From email@example.com Sat Aug 27 13:30:31 2005
Date: Fri, 26 Aug 2005 18:17:31 -0500 (CDT)
Michael Givel <firstname.lastname@example.org>
Subject: Burka Ban in Belgium
To: undisclosed-recipients: ;
25/8/2005—In the Limburg city of Maaseik the first fine for wearing an Islamic burka has been issued.
Police booked a young woman of Moroccan origin three weeks ago for wearing the all-concealing Islamic veil, newspaper De Standaard reported on Thursday. The woman will now be required to pay a EUR 125 fine, Maaseik Mayor Jan Creemers said on Wednesday.
Ironically, the city will probably end up paying the fine because the woman is receiving social security payments from the OCMW benefits office.
The woman will not be the only one fined however. Police have already booked four other women for the same crime. The incidents may also lead to the payment of fines, but Maaseik will also end up paying their fines because the women are on social security recipients also.
On 27 December last year, the Maaseik City Council approved the controversial and so-called ‘burka decision’. The decision banned the wearing of a burka—a body-covering garment with veiled holes for the eyes—and a niqab, a face veil covering the lower part of the face up to the eyes.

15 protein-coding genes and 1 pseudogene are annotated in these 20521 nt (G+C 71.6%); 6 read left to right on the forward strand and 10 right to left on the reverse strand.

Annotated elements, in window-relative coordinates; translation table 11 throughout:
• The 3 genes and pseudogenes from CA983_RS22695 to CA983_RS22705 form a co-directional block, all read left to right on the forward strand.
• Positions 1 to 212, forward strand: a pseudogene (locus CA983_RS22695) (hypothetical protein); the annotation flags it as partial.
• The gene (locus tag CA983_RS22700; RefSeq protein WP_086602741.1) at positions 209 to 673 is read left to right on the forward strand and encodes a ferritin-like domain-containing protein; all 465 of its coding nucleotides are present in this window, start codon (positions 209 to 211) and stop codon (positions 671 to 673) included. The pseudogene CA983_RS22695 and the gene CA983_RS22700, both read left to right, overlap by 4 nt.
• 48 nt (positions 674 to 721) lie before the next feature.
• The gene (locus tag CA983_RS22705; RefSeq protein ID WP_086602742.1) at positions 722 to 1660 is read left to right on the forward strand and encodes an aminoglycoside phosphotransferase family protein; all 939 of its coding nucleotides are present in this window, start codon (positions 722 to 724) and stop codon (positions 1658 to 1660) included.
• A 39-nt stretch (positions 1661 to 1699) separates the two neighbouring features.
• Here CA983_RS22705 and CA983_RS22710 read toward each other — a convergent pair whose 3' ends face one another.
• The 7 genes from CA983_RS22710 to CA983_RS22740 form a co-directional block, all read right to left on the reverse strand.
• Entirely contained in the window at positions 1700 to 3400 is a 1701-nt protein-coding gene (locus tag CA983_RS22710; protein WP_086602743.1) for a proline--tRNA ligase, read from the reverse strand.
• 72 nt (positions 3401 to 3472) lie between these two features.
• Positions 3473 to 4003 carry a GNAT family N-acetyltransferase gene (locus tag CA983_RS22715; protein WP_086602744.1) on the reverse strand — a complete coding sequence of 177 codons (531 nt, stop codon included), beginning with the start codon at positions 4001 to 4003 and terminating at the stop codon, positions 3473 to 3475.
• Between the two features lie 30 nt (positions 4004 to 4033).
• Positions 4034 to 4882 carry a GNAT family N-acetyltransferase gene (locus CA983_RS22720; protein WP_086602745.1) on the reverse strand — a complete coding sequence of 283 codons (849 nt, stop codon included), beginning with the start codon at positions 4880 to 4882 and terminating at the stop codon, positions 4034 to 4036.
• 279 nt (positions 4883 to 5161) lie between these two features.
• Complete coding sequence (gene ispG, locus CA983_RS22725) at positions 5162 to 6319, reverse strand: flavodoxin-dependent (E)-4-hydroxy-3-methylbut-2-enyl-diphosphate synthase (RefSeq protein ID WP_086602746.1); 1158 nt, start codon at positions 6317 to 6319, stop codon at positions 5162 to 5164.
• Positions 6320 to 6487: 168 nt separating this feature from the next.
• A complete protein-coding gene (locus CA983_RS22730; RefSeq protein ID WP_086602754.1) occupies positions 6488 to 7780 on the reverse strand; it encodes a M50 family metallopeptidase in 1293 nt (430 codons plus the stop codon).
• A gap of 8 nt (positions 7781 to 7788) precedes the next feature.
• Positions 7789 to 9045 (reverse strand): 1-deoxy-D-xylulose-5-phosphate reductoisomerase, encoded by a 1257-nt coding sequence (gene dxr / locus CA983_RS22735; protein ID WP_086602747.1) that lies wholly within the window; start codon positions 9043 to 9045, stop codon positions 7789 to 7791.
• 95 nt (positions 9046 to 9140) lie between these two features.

26/8/2005—Two schools in Wallonia have won permission to ban pupils from wearing headscarves from September. The French Community education minister Marie Arena agreed on Thursday to allow Athinies royaux in Gilly and Vauban, near Charleroi, to outlaw pupils from wearing any ostentatious religious symbol.
The schools had requested a change to their rules to become effective
from the start of the new school year. A statement from Arena's
The minister, having checked that these projects
don't breach the rights and liberties in our country, believes
educational teams should be trusted. It's them who, on a daily
basis and on the ground, are best at acting on the interest of pupils
and for the good organisation of schools.
Arena believes the two schools have changed their rules after thoughtful consideration and proper consultation. The texts were approved by the schools' councils which include parents, teachers and pupils. However, Arena doesn't intend to introduce a blanket headscarf ban in all francophone schools. The minister said there should be a mix of educational establishments to allow parents to choose.
Now more than 70 percent of schools in the French Community have already outlawed religious symbols.
Arena's decision on the Gilly and Vauban schools comes the day after Charleroi's interim tribunal dismissed the case of parents who want the ban overturned. Jean-Paul Jacques, the lawyer representing the parents, complained that there had never been a process of dialogue between the schools and the parents and pupils concerned by the ban. He also said he had not been granted a meeting between his clients and Arena to discuss the matter.